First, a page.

Casebook: Jack the Ripper - Main
   

Introduction
Victims
Suspects
Witnesses
Ripper Letters
Police Officials
Official Documents
Press Reports
Victorian London
Message Boards
Ripper Media
Authors
Dissertations
Timelines
Games & Diversions
Photo Archive
Ripper Wiki
Casebook Examiner
Ripper Podcast
About the Casebook

Most Recent Posts:
Motive, Method and Madness: Same motive = same killer - by Abby Normal 11 minutes ago.
Motive, Method and Madness: Same motive = same killer - by Sam Flynn 11 minutes ago.
Motive, Method and Madness: Same motive = same killer - by Abby Normal 23 minutes ago.
Goulston Street Graffito: The GSG - Did Jack write it? POLL - by Michael W Richards 37 minutes ago.
Motive, Method and Madness: Same motive = same killer - by Fisherman 38 minutes ago.
Motive, Method and Madness: Same motive = same killer - by Michael W Richards 43 minutes ago.

Most Popular Threads:
Motive, Method and Madness: Same motive = same killer - (67 posts)
Scene of the Crimes: Bucks Row Project - (1 posts)
Visual Media: New play about Jack the Ripper (Denver, CO) - (1 posts)
Goulston Street Graffito: The GSG - Did Jack write it? POLL - (1 posts)

Wiki Updates:
Robert Sagar
Edit: Chris
May 9, 2015, 12:32 am
Online newspaper archives
Edit: Chris
Nov 26, 2014, 10:25 am
Joseph Lawende
Edit: Chris
Mar 9, 2014, 10:12 am
Miscellaneous research resources
Edit: Chris
Feb 13, 2014, 9:28 am
Charles Cross
Edit: John Bennett
Sep 4, 2013, 8:20 pm

Most Recent Blogs:
Mike Covell: A DECADE IN THE MAKING.
February 19, 2016, 11:12 am.
Chris George: RipperCon in Baltimore, April 8-10, 2016
February 10, 2016, 2:55 pm.
Mike Covell: Hull Prison Visit
October 10, 2015, 8:04 am.
Mike Covell: NEW ADVENTURES IN RESEARCH
August 9, 2015, 3:10 am.
Mike Covell: UPDDATES FOR THE PAST 11 MONTHS
November 14, 2014, 10:02 am.
Mike Covell: Mike’s Book Releases
March 17, 2014, 3:18 am.

Go Back   Casebook Forums > Ripper Discussions > Suspects > Maybrick, James

Reply
 
Thread Tools Search this Thread Display Modes
  #1491  
Old 09-21-2017, 09:26 AM
Mike J. G. Mike J. G. is offline
Sergeant
 
Join Date: May 2017
Location: Aigburth, Liverpool, UK.
Posts: 546
Default

From that thread:

Live a little: explore Liverpool and its pubs, enjoy considering or discovering other options and expanding your mental horizons instead of settling, like a fly on the largest and smelliest cowpat, for the option that gives you instant gratification - the one that makes Jack a dull forger.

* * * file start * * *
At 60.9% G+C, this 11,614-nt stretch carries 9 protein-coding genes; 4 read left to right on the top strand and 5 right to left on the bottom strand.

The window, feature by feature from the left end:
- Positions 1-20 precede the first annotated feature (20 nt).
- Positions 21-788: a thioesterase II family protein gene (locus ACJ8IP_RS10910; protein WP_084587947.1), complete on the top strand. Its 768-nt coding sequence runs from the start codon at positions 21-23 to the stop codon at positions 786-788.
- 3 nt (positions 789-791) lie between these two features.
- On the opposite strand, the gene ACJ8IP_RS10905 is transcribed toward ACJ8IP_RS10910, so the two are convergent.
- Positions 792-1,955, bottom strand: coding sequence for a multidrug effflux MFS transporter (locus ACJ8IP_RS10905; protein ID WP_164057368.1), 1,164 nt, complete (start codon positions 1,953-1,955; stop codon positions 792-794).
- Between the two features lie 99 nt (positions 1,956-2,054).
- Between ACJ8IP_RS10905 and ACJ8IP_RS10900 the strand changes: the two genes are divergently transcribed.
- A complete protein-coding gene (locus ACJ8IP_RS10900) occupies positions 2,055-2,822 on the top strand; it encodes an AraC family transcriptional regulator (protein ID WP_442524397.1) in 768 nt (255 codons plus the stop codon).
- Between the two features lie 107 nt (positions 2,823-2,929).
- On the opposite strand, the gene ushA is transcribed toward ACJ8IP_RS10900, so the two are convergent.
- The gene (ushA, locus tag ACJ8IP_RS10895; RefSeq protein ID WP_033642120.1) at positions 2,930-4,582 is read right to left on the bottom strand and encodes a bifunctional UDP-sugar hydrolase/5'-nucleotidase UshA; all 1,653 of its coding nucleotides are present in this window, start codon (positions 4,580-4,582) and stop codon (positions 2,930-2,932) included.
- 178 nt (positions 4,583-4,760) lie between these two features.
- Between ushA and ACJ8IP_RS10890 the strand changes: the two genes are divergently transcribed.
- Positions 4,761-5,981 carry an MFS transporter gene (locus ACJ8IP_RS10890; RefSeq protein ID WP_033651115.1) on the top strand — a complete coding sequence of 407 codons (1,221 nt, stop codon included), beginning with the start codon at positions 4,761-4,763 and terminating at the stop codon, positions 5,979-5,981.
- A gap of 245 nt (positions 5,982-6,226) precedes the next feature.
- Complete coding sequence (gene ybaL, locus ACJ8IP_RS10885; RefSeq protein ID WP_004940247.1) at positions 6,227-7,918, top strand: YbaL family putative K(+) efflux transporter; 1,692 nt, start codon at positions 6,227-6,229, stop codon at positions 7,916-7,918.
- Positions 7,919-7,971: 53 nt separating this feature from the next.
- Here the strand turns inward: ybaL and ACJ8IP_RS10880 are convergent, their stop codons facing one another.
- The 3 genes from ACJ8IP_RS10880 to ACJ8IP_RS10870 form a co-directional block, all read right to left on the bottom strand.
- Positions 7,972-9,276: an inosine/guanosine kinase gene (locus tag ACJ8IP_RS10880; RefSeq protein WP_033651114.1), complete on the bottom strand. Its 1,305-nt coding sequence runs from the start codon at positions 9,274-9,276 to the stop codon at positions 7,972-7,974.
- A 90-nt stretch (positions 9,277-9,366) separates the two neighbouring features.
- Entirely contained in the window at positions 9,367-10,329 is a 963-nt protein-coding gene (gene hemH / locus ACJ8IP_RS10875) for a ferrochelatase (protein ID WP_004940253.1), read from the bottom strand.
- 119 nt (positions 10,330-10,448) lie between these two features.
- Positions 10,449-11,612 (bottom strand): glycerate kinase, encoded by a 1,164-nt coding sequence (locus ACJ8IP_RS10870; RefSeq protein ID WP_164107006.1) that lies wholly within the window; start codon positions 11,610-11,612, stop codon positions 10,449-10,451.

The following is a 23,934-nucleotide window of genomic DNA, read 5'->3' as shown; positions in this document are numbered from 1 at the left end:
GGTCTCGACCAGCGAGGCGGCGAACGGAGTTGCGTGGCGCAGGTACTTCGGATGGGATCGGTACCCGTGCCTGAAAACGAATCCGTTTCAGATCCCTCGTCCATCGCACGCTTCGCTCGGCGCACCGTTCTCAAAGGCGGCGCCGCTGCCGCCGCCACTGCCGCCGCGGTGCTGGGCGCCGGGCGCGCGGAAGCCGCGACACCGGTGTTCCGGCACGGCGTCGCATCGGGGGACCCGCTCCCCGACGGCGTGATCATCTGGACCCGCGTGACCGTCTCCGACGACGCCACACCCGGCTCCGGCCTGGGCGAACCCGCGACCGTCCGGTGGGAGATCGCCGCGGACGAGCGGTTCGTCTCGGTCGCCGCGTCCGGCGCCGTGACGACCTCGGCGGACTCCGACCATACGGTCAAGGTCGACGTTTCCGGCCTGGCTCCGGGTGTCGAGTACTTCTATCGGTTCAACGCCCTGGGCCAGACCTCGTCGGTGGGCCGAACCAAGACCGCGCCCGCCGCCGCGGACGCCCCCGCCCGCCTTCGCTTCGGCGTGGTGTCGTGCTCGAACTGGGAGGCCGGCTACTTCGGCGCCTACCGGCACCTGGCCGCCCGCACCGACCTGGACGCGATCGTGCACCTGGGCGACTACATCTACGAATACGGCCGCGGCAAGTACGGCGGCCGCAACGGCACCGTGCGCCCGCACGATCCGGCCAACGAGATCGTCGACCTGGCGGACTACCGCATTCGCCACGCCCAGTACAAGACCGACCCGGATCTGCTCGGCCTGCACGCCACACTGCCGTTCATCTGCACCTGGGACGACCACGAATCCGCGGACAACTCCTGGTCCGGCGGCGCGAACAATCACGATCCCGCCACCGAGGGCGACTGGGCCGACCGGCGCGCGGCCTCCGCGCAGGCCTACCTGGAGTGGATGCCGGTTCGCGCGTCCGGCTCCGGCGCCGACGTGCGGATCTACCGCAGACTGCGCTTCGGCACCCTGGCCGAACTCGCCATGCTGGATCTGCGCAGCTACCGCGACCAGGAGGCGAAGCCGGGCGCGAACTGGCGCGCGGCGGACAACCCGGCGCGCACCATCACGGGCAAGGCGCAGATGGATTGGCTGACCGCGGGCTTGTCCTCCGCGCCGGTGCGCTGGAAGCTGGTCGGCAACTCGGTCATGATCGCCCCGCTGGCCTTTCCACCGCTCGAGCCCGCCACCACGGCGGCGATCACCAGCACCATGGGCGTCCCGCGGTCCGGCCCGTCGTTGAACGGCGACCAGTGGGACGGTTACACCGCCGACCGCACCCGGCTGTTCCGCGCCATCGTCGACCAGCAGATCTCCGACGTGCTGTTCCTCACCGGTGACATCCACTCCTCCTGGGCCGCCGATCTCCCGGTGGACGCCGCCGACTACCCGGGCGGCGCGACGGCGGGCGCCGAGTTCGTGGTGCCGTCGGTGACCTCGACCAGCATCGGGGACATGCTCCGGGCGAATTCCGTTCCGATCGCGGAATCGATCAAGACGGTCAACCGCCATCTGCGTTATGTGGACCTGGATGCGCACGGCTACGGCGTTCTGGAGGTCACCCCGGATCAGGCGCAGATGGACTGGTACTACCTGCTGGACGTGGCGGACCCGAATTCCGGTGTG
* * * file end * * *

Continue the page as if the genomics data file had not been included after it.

Anyone truly "living a little" and exploring Liverpool and its pubs, as I have done my whole life, would find it rather difficult to find evidence of any other pub bearing the name seen in the diary, with that unique spelling.

An excellent reply to that came from a Chris Phillips:

I think it's not so much a question of this being the only possible place of refreshment (after all, it's possible he could have been sharing a pint with Mrs Hammersmith in downtown Chicago), as that interpreting the "Poste House" as the "Poste House" is just the most straightforward and probable interpretation.

But of course, you don't believe in probability theory.


"Probability" is something that so many people tend to disregard.
Quick reply to this message Reply With Quote
  #1492  
Old 09-21-2017, 09:28 AM
John G John G is offline
Commisioner
 
Join Date: Sep 2014
Posts: 4,051
Default

Quote:
Originally Posted by Mike J. G. View Post
Reading that thread, I notice the same disingenuous error being handed out that the Old Post office Tavern was likely known as "the Poste House", when no such evidence exists.

This random man from Rigby's is said to have labelled that pub as bearing that name, which is entirely false.

It amazes me that there doesn't exist one iota of information to support this assumed name.
According to William Beadle, the Old Post Office Tavern became known as the Poste House in the 1960s. Is this correct?
Quick reply to this message Reply With Quote
  #1493  
Old 09-21-2017, 09:32 AM
Mike J. G. Mike J. G. is offline
Sergeant
 
Join Date: May 2017
Location: Aigburth, Liverpool, UK.
Posts: 546
Default

Quote:
Originally Posted by John G View Post